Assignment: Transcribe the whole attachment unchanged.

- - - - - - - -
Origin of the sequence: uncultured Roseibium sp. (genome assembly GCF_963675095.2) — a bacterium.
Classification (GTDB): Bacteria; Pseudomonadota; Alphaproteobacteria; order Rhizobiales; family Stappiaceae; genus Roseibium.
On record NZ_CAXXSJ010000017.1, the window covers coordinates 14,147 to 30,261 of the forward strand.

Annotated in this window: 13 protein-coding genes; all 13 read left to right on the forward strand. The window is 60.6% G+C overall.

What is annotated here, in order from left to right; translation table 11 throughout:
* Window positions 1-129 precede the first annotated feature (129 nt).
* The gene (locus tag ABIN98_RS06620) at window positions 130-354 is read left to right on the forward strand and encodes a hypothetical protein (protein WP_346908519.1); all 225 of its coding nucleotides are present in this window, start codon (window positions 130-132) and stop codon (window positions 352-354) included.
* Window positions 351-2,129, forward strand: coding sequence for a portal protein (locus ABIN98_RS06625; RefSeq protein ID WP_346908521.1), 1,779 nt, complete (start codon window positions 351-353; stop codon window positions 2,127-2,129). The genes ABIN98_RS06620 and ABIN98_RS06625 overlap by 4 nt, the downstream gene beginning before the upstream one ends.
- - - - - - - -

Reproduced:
Origin of the sequence: uncultured Roseibium sp. (genome assembly GCF_963675095.2) — a bacterium.
Classification (GTDB): Bacteria; Pseudomonadota; Alphaproteobacteria; order Rhizobiales; family Stappiaceae; genus Roseibium.
On record NZ_CAXXSJ010000017.1, the window covers coordinates 14,147 to 30,261 of the forward strand.

Annotated in this window: 13 protein-coding genes; all 13 read left to right on the forward strand. The window is 60.6% G+C overall.

What is annotated here, in order from left to right; translation table 11 throughout:
* Window positions 1-129 precede the first annotated feature (129 nt).
* The gene (locus tag ABIN98_RS06620) at window positions 130-354 is read left to right on the forward strand and encodes a hypothetical protein (protein WP_346908519.1); all 225 of its coding nucleotides are present in this window, start codon (window positions 130-132) and stop codon (window positions 352-354) included.
* Window positions 351-2,129, forward strand: coding sequence for a portal protein (locus ABIN98_RS06625; RefSeq protein ID WP_346908521.1), 1,779 nt, complete (start codon window positions 351-353; stop codon window positions 2,127-2,129). The genes ABIN98_RS06620 and ABIN98_RS06625 overlap by 4 nt, the downstream gene beginning before the upstream one ends.